Another possibility is that these weapons are the result of indirect technology transfers from third parties. Uran missiles could have come from Myanmar’s former military government, which had strong ties to North Korea. Myanmar was known to have purchased Uran missiles from Russia, and could have transferred them to North Korea. Another possibility is Iran. Pon’gae-5 could have come from Syria, a S-300 missile operator, and KN-09 multiple rocket launchers could be based on Chinese A-100 systems provided to Pakistan.

In each case, the North Korean version of the weapon is likely a homebrewed version. North Korea has an unknown number of Uran knockoffs, but it does apparently have enough to place on surface ships and shore batteries—including the four launched last week. This lack of concern about running out of Urans suggests the missiles are domestically manufactured. Another curious detail: South Korea’s Joint Chiefs of Staff reported the missiles flew for 124 miles, which is forty-four miles longer than the reported range of the Kh-35. This suggests the North Koreans increased the missile’s liquid fuel supply, something they have experience in with the much larger Scud platform.

A third and final theory is that the weapons indeed came from China or Russia, with a blind eye turned to their export. Like all conspiracy theories, it’s impossible to prove or disprove. Both countries ceased selling arms to North Korea a long time ago, and the political dangers of selling arms to a country that will promptly point them at the United States outweighs the risks. While the reclusive state is a useful diversion for both, Pyongyang already has nuclear weapons to attract Washington’s attention.

North Korea has shown itself to be a canny state that can get what it wants, whether by pressing its citizens to the maximum or by utilizing a carefully cultivated network of overseas contacts to surreptitiously import banned weapons—all with the goal, of course, of ensuring the regime’s survival. The presence of advanced weapons in the Korean People’s Army’s arsenal is proof the country is not without resources of its own, and will do what it can to survive.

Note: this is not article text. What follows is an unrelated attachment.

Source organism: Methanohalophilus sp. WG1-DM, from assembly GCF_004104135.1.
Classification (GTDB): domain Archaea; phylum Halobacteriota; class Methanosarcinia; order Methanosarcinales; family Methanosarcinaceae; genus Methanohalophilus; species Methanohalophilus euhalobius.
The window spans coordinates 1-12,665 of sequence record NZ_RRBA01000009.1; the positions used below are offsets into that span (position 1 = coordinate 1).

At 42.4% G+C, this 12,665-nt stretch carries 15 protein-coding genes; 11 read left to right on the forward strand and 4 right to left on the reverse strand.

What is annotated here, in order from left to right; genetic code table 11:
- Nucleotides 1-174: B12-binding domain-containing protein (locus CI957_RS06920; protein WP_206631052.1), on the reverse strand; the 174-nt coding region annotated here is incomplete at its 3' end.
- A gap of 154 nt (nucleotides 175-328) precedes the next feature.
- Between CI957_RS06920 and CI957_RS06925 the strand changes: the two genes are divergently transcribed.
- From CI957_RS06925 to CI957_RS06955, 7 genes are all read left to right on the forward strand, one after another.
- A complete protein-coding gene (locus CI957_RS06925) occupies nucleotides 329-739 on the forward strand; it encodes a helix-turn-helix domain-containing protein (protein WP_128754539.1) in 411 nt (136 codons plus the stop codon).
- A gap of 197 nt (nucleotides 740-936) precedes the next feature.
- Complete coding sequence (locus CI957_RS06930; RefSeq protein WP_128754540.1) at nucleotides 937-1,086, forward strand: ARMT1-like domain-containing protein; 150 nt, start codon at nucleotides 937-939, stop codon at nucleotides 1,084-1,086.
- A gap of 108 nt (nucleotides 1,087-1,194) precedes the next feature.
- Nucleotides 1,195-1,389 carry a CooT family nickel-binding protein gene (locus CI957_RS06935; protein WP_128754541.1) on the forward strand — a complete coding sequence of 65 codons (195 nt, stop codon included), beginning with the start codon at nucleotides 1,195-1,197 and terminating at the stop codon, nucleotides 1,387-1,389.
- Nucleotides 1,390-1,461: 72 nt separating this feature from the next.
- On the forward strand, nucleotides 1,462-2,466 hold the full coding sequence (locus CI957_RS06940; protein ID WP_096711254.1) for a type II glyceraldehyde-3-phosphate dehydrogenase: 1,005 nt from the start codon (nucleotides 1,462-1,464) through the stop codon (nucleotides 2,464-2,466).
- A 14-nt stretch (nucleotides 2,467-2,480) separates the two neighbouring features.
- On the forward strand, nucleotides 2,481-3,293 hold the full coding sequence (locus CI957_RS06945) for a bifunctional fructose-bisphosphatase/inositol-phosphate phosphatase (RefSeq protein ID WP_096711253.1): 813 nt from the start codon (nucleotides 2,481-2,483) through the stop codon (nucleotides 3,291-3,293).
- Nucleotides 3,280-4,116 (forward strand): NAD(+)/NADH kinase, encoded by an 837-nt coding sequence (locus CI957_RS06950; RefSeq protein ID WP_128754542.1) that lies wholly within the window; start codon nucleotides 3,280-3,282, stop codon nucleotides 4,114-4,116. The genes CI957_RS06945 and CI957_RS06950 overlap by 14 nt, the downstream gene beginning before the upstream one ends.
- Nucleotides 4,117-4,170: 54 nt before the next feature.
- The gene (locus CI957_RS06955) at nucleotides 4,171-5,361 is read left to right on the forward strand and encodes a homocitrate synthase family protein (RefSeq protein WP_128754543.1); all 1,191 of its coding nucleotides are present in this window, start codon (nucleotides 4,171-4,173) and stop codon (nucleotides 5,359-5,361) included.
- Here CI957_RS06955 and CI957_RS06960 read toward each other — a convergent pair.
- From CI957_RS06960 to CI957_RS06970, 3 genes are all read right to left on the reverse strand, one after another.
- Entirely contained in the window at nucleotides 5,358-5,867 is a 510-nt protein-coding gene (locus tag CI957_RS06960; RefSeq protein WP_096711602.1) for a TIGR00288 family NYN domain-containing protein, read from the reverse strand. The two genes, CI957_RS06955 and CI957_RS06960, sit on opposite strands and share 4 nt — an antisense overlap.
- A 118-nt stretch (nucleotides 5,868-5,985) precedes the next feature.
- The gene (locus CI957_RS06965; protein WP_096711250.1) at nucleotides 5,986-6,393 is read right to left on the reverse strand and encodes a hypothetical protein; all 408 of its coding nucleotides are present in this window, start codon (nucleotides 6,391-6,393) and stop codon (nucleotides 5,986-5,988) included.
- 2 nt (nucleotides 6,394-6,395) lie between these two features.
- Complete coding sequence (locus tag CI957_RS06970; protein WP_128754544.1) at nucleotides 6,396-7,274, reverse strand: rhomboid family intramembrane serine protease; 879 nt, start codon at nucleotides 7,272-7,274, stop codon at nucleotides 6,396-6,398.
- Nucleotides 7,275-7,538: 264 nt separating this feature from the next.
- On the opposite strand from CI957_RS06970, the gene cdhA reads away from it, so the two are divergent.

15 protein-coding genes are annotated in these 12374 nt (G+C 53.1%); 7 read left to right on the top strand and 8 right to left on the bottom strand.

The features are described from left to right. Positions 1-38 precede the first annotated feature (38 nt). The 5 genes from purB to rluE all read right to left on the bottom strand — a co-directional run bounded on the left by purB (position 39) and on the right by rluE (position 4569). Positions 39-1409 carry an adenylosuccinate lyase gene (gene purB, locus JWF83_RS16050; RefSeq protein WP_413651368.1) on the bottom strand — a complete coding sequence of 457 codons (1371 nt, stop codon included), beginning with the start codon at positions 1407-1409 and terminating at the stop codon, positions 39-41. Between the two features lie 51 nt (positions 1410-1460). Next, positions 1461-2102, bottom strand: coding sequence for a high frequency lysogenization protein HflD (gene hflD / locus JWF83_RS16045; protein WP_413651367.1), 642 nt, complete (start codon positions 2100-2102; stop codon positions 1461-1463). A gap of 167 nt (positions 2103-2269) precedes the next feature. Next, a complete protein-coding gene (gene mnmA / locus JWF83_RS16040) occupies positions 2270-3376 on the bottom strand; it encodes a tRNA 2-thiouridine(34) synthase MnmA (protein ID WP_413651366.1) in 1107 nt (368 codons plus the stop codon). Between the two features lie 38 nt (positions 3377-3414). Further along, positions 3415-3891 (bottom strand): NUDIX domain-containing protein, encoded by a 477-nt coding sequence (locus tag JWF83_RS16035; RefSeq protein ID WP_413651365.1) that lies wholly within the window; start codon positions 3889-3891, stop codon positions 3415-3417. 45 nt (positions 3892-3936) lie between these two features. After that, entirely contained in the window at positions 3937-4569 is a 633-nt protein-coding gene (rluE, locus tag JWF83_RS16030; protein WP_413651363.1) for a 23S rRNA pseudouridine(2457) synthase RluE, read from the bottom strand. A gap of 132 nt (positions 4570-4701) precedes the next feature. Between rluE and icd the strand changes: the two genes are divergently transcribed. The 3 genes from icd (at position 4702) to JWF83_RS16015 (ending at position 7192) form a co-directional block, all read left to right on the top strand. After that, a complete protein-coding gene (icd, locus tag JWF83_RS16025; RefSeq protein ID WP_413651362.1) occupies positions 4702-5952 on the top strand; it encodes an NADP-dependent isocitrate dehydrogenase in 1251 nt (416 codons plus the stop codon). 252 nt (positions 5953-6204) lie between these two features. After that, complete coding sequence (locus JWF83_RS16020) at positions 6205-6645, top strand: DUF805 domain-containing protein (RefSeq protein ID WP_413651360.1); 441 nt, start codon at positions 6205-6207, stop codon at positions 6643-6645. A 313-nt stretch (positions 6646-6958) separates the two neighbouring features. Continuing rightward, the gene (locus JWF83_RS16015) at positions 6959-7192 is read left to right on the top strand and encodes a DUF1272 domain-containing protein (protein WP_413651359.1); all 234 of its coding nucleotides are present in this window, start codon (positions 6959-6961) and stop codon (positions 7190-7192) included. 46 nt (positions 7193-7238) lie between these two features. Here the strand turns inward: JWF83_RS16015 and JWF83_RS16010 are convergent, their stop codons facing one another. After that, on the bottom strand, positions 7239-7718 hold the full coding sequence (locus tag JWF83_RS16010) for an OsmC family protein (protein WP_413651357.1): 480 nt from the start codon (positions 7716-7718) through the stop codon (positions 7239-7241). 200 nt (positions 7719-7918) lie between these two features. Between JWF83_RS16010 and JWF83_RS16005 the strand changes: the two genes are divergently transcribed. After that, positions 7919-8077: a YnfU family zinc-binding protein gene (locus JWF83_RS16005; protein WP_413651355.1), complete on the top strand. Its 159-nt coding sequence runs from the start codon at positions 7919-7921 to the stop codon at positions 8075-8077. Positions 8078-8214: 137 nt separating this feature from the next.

Kyle Mizokami is a defense and national-security writer based in San Francisco who has appeared in the Diplomat, Foreign Policy, War is Boring and the Daily Beast. In 2009 he cofounded the defense and security blog Japan Security Watch. You can follow him on Twitter: @KyleMizokami. This piece was originally featured in June 2017 and is being republished due to reader’s interest.

Image: Reuters

Iranian Hegemony in Iraq (Daniel 8:3)

Soleimani in Iraq

By Giancarlo Elia ValoriNovember 16, 2019

The current presence of Qassem Alì Soleimani, leader of the Al QudsForce of the “Islamic Revolutionary Guard Corps” in Iraq is strategically significant.

Certainly, according to the Iranian press, Soleimani was the sole responsible for the destruction of the so-called “Caliphate” of Al Baghdadi, whohas recently been eliminated by the US Special Forces, upon probable Turkish pressure.

It is not entirely false: the various Shiite forces from Iran and Iraq have made about 3,000 military operations against Al Baghdadi’s network.

Soleimani also remains the strategic holder of the Lebanese stability – if we can say so – even with the robust presence of Hezbollah in Saad Hariri’s Lebanese government that resigned on October 29 last, in spite of the pressure from a great Christian friend of Iran and Syria, namely Michel Aoun. President of the Lebanon and, as Maronite, certainly not disliked in Iran and Syria.